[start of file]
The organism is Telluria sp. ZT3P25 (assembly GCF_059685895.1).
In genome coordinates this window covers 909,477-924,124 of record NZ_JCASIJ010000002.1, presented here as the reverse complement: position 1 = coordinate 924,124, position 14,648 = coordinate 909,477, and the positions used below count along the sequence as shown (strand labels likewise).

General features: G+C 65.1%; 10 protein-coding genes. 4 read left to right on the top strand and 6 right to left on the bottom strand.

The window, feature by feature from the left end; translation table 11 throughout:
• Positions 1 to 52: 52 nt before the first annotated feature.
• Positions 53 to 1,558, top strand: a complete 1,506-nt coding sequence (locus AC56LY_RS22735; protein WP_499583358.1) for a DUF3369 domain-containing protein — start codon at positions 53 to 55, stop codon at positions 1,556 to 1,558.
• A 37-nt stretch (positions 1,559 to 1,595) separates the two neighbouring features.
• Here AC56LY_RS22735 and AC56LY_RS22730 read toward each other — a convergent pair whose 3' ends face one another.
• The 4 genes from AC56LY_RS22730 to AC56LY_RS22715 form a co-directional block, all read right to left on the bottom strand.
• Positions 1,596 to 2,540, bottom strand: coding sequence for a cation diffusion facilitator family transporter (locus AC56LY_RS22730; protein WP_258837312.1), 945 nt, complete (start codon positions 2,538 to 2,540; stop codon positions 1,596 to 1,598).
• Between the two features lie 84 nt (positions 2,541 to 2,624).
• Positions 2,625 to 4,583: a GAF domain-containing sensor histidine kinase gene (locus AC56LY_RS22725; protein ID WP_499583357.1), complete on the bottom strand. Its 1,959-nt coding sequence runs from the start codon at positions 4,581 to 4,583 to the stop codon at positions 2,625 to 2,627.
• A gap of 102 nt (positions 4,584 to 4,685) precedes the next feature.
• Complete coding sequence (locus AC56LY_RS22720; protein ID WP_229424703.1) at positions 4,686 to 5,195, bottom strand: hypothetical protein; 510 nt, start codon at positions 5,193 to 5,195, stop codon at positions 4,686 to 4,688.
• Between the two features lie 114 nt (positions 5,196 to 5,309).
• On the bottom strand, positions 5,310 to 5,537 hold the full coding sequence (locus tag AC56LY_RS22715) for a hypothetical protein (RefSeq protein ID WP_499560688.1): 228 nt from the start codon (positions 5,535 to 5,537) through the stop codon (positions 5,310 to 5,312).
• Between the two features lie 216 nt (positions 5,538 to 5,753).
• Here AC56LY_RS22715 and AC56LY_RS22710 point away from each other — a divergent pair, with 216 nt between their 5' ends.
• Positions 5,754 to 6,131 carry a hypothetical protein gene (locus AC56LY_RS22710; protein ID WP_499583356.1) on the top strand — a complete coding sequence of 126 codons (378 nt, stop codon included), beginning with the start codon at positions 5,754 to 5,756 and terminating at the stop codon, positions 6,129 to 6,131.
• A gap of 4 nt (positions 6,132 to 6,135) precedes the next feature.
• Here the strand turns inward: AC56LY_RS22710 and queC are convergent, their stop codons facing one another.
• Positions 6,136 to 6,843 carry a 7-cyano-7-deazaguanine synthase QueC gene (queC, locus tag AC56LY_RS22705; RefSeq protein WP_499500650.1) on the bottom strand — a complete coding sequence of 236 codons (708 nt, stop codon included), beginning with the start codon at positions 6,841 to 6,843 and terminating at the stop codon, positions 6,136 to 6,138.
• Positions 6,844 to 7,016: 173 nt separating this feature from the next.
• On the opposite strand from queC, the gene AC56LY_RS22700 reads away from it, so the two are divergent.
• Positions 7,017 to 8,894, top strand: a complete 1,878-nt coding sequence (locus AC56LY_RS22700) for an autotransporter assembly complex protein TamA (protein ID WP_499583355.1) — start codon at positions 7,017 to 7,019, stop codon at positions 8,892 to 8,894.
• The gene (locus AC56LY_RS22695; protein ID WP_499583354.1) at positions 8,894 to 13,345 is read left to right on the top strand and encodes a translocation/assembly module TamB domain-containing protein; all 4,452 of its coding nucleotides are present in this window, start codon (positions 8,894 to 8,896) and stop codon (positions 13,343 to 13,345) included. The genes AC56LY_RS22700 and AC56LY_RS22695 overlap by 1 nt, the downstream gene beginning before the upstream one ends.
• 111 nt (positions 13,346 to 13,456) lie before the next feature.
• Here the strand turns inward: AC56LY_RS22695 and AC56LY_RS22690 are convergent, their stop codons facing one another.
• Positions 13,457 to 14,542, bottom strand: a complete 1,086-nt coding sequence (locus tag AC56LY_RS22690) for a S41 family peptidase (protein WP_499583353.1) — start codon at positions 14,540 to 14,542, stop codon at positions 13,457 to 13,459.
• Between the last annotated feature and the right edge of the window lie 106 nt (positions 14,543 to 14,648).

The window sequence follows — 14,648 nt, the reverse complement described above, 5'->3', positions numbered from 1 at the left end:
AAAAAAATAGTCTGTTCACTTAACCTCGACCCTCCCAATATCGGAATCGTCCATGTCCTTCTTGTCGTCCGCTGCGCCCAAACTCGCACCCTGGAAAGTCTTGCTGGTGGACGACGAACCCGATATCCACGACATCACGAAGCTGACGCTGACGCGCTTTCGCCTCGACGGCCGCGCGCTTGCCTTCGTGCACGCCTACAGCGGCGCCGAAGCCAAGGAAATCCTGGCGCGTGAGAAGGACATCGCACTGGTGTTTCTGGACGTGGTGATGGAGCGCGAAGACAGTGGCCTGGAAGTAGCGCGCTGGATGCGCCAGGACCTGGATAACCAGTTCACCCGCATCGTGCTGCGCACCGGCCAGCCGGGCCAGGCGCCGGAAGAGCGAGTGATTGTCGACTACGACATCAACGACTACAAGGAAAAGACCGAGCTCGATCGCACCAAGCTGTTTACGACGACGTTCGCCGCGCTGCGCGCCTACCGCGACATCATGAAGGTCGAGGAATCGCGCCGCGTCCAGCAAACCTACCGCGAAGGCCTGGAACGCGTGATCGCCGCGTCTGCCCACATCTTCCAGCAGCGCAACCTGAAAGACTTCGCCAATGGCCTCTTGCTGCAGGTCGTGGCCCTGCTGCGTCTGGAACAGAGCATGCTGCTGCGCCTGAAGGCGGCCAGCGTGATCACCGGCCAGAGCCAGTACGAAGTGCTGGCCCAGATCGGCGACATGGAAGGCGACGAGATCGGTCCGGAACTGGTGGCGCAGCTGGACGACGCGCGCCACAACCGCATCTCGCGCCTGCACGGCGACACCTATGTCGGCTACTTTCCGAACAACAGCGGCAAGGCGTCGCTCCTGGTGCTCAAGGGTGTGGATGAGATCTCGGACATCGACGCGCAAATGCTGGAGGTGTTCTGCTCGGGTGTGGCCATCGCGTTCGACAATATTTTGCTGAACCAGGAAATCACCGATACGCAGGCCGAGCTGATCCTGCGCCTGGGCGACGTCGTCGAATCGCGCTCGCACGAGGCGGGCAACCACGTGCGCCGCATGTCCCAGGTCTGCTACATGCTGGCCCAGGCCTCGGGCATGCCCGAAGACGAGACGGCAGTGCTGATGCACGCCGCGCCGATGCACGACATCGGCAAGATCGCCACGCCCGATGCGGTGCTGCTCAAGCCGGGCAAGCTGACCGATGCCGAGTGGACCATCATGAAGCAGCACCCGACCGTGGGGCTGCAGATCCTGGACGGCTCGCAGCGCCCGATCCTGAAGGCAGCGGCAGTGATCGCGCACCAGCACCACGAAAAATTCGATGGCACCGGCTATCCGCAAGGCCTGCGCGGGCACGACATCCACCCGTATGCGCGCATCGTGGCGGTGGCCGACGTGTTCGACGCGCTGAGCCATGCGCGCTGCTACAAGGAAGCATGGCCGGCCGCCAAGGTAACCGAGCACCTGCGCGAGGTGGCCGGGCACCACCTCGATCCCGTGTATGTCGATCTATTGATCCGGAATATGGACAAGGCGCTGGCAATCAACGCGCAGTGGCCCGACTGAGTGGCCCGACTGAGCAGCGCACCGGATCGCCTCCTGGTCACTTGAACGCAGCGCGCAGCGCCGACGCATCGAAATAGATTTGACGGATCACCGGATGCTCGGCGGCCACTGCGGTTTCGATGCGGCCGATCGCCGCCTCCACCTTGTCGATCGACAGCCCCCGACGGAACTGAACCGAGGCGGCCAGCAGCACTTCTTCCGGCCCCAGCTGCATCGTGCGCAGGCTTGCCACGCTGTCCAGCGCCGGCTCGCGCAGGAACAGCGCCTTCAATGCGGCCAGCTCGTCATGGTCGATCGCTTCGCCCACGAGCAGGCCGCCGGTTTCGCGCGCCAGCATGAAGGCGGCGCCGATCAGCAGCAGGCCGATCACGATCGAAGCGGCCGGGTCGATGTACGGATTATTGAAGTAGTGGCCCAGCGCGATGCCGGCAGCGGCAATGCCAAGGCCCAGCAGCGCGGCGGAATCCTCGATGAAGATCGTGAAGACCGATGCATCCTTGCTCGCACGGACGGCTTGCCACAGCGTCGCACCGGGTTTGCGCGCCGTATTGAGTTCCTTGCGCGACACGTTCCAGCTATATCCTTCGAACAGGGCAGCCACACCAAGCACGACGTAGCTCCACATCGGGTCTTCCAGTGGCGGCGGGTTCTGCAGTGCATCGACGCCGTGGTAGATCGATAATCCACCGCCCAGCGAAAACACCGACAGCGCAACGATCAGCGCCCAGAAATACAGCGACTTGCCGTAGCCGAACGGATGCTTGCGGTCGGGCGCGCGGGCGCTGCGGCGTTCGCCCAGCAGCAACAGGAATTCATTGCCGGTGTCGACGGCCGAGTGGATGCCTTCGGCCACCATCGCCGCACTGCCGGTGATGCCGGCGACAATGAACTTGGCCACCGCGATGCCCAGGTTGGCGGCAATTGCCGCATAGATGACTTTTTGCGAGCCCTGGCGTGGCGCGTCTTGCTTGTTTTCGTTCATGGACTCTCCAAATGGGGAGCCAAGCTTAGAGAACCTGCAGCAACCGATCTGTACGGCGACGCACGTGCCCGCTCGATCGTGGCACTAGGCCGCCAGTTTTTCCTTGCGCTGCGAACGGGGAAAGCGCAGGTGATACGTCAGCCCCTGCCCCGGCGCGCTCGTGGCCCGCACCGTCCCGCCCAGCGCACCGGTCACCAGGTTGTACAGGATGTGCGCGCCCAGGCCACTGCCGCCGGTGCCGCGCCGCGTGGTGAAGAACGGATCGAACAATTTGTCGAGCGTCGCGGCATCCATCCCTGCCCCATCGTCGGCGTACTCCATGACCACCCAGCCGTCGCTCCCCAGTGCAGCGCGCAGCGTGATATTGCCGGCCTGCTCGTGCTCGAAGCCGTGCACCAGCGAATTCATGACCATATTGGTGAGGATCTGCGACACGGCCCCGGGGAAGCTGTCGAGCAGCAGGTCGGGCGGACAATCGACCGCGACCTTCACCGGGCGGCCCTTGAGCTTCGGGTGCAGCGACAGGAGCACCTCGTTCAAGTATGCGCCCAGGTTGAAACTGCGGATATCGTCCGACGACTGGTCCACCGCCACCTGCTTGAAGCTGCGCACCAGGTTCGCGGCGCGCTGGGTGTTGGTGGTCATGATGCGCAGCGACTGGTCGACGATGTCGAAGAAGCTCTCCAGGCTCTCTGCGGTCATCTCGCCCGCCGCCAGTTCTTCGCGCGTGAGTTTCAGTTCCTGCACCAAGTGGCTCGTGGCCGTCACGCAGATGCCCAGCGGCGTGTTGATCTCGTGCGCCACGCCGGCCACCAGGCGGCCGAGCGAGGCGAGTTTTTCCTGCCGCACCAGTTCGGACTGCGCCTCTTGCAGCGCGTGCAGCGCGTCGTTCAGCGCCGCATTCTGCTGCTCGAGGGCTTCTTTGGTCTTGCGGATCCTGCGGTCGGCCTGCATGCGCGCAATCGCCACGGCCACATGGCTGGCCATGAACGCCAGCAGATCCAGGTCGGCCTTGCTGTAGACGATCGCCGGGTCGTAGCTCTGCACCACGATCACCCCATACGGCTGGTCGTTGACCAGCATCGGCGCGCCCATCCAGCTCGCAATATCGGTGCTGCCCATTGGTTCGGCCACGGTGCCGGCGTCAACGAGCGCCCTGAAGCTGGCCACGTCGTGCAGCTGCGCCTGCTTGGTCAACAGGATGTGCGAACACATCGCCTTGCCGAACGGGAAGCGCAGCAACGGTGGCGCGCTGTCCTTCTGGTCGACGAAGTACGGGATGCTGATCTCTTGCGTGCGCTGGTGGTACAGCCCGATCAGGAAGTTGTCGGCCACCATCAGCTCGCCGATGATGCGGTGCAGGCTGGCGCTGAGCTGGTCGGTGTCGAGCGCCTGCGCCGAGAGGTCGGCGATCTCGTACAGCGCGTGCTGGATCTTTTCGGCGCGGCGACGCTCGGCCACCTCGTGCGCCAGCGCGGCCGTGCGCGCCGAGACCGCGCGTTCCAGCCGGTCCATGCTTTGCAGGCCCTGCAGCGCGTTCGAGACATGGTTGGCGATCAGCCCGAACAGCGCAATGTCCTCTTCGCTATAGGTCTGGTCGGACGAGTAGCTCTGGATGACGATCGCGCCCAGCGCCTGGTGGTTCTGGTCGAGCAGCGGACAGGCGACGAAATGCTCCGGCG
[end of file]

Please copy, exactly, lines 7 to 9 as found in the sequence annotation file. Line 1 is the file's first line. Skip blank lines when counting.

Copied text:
• A 37-nt stretch (positions 1,559 to 1,595) separates the two neighbouring features.
• Here AC56LY_RS22735 and AC56LY_RS22730 read toward each other — a convergent pair whose 3' ends face one another.
• The 4 genes from AC56LY_RS22730 to AC56LY_RS22715 form a co-directional block, all read right to left on the bottom strand.